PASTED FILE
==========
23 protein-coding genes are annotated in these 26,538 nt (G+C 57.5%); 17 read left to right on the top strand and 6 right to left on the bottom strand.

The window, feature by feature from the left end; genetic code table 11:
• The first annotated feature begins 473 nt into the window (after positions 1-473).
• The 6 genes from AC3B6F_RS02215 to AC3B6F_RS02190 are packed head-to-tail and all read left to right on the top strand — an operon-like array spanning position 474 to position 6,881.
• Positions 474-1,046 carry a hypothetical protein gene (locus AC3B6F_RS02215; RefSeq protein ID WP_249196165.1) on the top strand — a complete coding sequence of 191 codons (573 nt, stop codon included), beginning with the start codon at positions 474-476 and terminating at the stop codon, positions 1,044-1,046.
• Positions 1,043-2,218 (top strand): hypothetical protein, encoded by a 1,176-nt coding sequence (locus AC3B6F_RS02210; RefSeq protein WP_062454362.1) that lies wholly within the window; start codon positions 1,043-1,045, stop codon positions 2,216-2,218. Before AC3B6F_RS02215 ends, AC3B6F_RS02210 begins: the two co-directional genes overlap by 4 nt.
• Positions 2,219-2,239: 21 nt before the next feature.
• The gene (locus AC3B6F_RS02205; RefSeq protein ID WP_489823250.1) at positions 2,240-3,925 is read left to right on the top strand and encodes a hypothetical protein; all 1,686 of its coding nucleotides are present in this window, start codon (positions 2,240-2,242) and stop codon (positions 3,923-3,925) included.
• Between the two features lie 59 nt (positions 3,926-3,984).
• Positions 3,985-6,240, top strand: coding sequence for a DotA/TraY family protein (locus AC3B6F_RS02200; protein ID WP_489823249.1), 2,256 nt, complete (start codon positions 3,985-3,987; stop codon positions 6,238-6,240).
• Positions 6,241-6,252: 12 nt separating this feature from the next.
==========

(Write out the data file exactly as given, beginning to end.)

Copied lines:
23 protein-coding genes are annotated in these 26,538 nt (G+C 57.5%); 17 read left to right on the top strand and 6 right to left on the bottom strand.

The window, feature by feature from the left end; genetic code table 11:
• The first annotated feature begins 473 nt into the window (after positions 1-473).
• The 6 genes from AC3B6F_RS02215 to AC3B6F_RS02190 are packed head-to-tail and all read left to right on the top strand — an operon-like array spanning position 474 to position 6,881.
• Positions 474-1,046 carry a hypothetical protein gene (locus AC3B6F_RS02215; RefSeq protein ID WP_249196165.1) on the top strand — a complete coding sequence of 191 codons (573 nt, stop codon included), beginning with the start codon at positions 474-476 and terminating at the stop codon, positions 1,044-1,046.
• Positions 1,043-2,218 (top strand): hypothetical protein, encoded by a 1,176-nt coding sequence (locus AC3B6F_RS02210; RefSeq protein WP_062454362.1) that lies wholly within the window; start codon positions 1,043-1,045, stop codon positions 2,216-2,218. Before AC3B6F_RS02215 ends, AC3B6F_RS02210 begins: the two co-directional genes overlap by 4 nt.
• Positions 2,219-2,239: 21 nt before the next feature.
• The gene (locus AC3B6F_RS02205; RefSeq protein ID WP_489823250.1) at positions 2,240-3,925 is read left to right on the top strand and encodes a hypothetical protein; all 1,686 of its coding nucleotides are present in this window, start codon (positions 2,240-2,242) and stop codon (positions 3,923-3,925) included.
• Between the two features lie 59 nt (positions 3,926-3,984).
• Positions 3,985-6,240, top strand: coding sequence for a DotA/TraY family protein (locus AC3B6F_RS02200; protein ID WP_489823249.1), 2,256 nt, complete (start codon positions 3,985-3,987; stop codon positions 6,238-6,240).
• Positions 6,241-6,252: 12 nt separating this feature from the next.